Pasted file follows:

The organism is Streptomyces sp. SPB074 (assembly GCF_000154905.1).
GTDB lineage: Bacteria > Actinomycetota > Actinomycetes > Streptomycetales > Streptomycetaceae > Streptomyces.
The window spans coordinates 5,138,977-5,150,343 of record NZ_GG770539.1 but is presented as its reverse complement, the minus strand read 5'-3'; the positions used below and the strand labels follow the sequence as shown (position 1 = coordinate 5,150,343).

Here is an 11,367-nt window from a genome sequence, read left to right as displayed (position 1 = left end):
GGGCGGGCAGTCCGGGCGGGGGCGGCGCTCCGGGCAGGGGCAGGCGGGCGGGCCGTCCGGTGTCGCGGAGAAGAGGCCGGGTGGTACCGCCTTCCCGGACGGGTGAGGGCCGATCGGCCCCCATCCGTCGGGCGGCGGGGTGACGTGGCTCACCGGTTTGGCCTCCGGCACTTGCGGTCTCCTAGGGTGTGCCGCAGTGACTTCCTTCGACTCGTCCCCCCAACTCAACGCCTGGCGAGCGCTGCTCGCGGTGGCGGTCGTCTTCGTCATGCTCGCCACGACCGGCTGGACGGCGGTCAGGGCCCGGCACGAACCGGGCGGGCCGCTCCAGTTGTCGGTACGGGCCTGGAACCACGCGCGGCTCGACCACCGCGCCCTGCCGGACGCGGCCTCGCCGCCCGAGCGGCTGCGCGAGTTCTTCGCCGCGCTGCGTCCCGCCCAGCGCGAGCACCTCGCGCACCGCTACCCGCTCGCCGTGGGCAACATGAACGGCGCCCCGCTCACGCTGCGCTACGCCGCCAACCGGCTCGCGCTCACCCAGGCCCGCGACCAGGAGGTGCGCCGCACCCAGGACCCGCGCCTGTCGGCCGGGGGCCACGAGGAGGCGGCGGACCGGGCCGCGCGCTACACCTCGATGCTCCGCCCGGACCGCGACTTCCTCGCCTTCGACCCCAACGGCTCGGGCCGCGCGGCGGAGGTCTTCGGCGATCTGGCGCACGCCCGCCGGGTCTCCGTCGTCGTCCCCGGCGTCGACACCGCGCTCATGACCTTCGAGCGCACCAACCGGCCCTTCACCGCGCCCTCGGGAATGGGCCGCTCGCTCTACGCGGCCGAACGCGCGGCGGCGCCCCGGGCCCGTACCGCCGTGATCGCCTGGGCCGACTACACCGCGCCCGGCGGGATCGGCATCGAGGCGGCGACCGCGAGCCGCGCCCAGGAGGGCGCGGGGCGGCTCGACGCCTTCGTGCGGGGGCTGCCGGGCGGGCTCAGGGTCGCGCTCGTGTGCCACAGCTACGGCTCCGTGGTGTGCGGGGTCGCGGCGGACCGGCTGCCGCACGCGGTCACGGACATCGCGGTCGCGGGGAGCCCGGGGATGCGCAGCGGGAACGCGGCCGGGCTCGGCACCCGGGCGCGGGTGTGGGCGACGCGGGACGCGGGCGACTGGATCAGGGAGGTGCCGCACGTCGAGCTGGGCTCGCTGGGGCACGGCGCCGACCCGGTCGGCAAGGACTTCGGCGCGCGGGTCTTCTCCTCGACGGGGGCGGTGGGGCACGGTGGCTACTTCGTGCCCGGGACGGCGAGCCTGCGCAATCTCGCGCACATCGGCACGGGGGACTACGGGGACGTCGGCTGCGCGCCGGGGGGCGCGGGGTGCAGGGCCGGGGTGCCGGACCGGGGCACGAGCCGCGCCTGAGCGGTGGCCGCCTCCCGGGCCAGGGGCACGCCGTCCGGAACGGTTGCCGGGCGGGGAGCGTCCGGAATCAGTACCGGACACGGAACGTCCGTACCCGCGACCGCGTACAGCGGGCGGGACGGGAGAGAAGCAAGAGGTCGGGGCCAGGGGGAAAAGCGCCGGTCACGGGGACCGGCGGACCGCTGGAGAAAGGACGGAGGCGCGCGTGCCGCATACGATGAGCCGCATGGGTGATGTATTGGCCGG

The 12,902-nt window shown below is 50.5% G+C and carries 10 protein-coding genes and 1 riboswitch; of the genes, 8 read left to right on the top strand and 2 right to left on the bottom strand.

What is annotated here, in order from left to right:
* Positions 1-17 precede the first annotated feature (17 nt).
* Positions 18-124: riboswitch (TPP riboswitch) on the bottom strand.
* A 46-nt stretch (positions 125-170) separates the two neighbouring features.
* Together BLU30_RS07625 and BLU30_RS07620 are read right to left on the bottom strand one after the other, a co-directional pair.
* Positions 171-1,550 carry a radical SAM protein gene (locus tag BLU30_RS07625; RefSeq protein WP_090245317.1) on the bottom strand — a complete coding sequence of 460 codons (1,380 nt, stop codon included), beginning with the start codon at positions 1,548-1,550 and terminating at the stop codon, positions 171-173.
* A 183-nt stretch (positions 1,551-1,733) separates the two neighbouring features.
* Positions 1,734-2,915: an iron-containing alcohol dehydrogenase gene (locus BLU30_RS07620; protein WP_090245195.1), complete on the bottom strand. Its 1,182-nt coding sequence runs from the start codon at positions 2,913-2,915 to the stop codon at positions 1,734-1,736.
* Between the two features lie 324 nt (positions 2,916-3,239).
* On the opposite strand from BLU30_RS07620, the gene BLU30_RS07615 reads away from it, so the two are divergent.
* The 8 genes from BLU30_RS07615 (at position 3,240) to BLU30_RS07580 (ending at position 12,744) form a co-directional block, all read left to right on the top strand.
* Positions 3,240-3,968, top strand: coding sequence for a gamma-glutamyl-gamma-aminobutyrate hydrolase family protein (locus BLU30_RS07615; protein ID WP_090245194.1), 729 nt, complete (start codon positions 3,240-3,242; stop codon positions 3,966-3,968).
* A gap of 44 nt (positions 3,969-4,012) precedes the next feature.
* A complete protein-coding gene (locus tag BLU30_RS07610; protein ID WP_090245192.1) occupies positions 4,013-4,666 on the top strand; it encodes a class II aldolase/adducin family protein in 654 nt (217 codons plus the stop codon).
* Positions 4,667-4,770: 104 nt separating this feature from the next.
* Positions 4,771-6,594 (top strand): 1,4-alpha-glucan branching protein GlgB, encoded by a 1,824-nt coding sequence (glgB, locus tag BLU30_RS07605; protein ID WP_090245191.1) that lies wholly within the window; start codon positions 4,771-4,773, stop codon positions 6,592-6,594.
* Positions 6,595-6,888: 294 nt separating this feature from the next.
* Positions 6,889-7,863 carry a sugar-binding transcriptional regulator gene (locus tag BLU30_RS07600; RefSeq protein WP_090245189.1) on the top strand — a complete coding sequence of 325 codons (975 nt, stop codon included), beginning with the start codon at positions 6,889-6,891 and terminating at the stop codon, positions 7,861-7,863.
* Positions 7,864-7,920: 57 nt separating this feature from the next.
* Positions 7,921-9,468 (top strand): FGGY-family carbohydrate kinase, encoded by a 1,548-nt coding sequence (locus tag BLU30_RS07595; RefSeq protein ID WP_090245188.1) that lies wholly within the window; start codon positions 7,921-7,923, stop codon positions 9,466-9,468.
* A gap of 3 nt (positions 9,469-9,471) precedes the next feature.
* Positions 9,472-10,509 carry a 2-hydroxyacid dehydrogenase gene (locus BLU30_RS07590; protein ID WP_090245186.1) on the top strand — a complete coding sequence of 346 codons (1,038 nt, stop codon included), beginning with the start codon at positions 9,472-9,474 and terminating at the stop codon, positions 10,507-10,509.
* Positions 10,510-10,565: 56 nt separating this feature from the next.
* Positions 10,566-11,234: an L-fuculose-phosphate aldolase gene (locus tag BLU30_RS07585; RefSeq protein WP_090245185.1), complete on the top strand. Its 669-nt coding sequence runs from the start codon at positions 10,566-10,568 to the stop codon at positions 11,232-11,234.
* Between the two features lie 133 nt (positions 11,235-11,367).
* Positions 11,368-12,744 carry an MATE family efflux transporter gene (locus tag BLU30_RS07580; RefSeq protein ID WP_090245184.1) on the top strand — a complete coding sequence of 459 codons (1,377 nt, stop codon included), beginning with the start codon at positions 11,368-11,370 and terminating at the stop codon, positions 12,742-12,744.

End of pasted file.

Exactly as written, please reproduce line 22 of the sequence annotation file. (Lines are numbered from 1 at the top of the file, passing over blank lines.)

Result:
* Positions 4,771-6,594 (top strand): 1,4-alpha-glucan branching protein GlgB, encoded by a 1,824-nt coding sequence (glgB, locus tag BLU30_RS07605; protein ID WP_090245191.1) that lies wholly within the window; start codon positions 4,771-4,773, stop codon positions 6,592-6,594.